Artist and occult luminary Rosaleen Norton died in Sydney on this day in 1979. Today also marks the publication of Dark Spirits: The Magical Art of Rosaleen Norton and Austin Osman Spare, which pairs Norton with the English artist whose methods and intentions most resembled hers (read up on the book here). Author Nevill Drury explored the points of intersection between the two in an earlier work, Pan’s Daughter: The Magical World of Rosaleen Norton:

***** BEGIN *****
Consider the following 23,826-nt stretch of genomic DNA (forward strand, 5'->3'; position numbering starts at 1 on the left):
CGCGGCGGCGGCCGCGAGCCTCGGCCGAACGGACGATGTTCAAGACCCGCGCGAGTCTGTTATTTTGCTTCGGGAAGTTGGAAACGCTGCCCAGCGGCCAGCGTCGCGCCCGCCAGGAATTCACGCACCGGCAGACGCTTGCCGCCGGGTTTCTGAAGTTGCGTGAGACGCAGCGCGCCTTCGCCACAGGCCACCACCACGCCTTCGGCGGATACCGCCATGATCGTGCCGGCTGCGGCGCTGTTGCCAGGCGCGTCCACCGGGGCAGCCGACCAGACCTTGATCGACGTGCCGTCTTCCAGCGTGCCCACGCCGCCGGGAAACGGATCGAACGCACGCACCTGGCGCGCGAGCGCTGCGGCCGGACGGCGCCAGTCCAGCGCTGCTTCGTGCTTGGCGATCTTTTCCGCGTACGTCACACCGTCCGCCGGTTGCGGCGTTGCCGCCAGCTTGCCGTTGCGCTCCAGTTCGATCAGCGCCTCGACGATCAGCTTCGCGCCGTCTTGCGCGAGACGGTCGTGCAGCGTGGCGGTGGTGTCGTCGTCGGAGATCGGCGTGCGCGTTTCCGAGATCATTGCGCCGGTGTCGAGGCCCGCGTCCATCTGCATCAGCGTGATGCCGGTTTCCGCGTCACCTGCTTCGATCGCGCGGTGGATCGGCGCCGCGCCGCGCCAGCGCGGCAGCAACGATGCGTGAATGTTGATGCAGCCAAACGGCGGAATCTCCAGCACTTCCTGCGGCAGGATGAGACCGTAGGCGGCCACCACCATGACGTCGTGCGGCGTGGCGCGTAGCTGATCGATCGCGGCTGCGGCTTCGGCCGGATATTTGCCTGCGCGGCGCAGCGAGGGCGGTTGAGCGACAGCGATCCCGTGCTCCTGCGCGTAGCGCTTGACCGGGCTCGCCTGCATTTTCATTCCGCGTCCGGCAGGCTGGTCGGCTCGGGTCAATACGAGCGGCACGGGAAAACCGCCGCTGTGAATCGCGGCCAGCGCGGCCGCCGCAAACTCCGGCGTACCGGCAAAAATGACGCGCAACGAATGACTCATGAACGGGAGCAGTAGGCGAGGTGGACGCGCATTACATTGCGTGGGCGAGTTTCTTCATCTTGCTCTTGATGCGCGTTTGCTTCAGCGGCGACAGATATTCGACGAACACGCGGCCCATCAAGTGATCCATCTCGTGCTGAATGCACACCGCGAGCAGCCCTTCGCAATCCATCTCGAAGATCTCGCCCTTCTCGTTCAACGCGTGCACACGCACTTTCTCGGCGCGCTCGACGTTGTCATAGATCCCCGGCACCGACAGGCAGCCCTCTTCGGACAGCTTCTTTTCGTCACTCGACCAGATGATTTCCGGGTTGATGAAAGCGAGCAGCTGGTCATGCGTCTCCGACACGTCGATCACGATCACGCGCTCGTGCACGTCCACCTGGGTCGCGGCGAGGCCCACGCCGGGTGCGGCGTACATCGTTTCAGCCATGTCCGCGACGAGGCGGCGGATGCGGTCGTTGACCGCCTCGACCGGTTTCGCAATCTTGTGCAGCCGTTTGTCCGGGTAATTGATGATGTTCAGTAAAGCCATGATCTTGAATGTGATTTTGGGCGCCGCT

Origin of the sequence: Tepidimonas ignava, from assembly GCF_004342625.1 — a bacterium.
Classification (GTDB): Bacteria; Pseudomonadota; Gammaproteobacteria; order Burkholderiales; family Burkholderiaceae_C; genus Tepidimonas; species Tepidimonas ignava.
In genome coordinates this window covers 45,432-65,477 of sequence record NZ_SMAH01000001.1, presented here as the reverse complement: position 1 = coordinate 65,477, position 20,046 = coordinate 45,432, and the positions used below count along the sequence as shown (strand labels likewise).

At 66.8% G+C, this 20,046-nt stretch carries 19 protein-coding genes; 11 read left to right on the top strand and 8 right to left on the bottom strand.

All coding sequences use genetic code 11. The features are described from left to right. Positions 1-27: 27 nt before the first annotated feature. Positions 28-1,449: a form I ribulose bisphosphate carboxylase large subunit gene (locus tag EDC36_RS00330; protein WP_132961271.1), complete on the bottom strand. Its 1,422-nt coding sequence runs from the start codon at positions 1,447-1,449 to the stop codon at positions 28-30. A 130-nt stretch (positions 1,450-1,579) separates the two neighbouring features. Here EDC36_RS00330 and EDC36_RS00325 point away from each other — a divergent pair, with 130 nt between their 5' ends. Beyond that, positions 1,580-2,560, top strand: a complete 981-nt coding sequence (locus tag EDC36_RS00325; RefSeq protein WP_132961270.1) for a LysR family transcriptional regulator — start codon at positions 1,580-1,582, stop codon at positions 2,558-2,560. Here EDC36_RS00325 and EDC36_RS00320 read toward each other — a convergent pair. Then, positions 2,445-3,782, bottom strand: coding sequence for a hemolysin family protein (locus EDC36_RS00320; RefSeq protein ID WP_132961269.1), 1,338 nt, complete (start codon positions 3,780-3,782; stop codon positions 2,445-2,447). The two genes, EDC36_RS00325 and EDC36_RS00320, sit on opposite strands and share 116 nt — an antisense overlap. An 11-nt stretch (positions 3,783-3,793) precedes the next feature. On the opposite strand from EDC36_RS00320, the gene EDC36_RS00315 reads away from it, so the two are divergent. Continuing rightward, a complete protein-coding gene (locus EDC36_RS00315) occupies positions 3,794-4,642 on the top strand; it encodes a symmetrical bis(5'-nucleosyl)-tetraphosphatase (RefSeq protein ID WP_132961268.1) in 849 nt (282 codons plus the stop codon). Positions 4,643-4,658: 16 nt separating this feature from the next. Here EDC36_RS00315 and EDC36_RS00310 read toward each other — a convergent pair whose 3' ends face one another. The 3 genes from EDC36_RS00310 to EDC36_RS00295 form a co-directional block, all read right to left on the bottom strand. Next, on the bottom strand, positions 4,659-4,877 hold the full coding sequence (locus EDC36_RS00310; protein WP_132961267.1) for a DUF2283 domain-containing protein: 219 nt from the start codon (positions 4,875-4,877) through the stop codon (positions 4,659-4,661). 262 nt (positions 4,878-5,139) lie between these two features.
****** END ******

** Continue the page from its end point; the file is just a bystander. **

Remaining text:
There are distinctive parallels between Austin Spare and Rosaleen Norton. Both were influenced by witchcraft and the occult tradition of western magic, both utilised trance states, and both believed that the realm of the gods had its own intrinsic existence, the artist simply serving to manifest these archetypal energies by acting as an inspired channel. It is also of considerable interest that both artists showed a remarkable graphic skill in their earlier work, and that this skill gradually deteriorated in the later compositions – as if repeated journeys into mythic trance states had finally taken their toll. If in the final analysis one can say that Austin Spare was swamped by the cosmology which possessed him – and his forms certainly became increasingly blurred and incoherent – the same can be said of Rosaleen Norton’s work.